Our faith journeys aren’t really any different than that race.

Faith is an individual decision that each person makes – every single day. No one else can make it for them. It’s the difference between living in the light and living in the darkness. I can control how I respond to others, but I cannot control how they respond to me.

  • God’s job is to love and guide.
  • My job is to reflect that love and guidance.
  • How other people chose to respond to that is their part.

I’ll let you all know when I’ve truly mastered that process, as there is a difference in knowing it and truly believing it. That difference influences the quality of the light that Jesus talks about in the above passage from John. My heart clearly tells me when I lack the trust required to let go, as then I loose sight of the light and the cup seems to systematically empty.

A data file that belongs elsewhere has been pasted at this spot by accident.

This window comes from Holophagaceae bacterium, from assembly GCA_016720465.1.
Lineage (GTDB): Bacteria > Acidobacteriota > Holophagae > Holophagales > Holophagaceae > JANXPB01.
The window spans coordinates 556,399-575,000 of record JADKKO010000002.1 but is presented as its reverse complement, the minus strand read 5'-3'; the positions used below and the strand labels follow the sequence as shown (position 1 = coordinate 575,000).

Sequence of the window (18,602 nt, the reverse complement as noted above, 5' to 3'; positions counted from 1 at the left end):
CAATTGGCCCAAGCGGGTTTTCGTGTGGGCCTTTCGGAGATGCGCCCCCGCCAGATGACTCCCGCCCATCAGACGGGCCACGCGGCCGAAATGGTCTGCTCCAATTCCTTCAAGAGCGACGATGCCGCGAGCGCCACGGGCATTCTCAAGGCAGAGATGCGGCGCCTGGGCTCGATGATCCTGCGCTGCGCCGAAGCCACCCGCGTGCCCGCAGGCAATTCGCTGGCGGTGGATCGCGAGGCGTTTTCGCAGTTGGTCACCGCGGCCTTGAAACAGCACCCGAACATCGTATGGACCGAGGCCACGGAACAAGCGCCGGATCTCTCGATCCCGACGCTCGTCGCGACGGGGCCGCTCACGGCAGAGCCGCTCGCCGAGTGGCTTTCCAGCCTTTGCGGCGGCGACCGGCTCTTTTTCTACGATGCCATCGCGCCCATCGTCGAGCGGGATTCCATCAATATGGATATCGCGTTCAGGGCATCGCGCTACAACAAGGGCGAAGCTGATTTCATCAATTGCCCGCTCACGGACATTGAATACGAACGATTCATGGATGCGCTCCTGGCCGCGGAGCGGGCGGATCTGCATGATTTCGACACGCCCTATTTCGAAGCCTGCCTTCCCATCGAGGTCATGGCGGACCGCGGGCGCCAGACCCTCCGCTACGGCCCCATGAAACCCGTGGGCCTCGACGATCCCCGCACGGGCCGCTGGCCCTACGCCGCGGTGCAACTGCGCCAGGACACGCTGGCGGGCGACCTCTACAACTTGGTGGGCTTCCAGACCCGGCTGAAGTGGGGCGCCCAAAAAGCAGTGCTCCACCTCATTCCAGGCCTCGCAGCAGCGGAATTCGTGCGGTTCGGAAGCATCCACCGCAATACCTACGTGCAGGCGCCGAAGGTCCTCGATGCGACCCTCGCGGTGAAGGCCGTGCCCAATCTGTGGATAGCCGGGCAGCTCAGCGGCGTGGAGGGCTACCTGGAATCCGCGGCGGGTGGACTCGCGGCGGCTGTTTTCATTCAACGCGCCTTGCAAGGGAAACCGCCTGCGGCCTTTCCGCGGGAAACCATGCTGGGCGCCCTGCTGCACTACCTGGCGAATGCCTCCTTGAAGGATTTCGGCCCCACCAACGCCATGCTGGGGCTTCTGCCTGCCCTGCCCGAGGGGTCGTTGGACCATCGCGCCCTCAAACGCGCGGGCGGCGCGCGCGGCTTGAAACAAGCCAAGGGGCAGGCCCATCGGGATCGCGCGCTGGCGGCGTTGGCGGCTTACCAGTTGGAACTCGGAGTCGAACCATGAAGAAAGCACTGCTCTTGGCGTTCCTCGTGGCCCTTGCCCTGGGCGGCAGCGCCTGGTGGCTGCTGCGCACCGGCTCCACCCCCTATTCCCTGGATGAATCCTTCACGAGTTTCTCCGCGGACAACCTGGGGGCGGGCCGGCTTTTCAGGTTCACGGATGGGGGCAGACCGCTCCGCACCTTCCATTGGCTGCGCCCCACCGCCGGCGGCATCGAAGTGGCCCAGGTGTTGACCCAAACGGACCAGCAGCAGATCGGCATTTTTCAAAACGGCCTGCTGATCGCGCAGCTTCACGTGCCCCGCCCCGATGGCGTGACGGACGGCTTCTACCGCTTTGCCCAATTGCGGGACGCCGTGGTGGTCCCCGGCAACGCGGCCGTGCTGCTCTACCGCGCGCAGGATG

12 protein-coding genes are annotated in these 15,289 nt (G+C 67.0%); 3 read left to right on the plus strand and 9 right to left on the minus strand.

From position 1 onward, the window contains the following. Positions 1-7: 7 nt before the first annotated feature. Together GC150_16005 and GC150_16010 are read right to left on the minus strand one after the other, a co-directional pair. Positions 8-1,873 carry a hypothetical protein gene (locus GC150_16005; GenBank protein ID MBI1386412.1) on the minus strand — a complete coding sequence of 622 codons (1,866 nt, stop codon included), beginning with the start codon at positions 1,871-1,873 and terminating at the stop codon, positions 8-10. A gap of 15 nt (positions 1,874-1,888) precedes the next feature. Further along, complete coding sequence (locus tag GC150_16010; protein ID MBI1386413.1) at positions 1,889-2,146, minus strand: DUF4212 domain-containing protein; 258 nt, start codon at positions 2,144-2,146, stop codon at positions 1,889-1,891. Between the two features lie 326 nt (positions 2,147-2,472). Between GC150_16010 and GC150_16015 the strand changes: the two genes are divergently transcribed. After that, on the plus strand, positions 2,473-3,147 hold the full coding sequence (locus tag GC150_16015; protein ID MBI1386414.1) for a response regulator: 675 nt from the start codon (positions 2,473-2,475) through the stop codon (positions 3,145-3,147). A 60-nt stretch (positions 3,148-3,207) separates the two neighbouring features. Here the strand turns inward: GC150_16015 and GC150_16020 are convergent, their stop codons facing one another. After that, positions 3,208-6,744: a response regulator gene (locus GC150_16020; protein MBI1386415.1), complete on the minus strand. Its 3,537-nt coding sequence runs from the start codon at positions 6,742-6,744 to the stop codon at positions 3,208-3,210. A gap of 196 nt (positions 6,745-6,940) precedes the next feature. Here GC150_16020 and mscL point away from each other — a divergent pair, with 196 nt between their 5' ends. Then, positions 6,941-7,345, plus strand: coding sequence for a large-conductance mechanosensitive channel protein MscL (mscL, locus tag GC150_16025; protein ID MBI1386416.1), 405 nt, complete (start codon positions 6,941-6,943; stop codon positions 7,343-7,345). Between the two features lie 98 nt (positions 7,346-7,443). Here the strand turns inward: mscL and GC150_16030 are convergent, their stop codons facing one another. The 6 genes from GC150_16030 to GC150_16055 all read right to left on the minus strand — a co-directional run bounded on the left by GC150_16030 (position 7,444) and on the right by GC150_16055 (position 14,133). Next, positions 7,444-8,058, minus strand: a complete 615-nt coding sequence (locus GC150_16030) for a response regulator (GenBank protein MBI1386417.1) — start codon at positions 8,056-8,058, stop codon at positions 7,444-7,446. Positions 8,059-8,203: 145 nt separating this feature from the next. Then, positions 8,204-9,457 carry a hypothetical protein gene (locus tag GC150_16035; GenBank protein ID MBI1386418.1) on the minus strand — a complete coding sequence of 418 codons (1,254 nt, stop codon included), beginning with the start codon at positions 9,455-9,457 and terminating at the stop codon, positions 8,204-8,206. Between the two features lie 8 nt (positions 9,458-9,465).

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The Joy of Chaos…

While I tend to run my cattle feed yard with an incredible degree of particularity, my house can only be described as a place of joyful chaos. I gave up the need for carefully construed order sometime around the birth of my third daughter. It likely was a survival mechanism as I began to recognize the importance of retaining my sanity.

I traded order for laughter — the need to control for faith…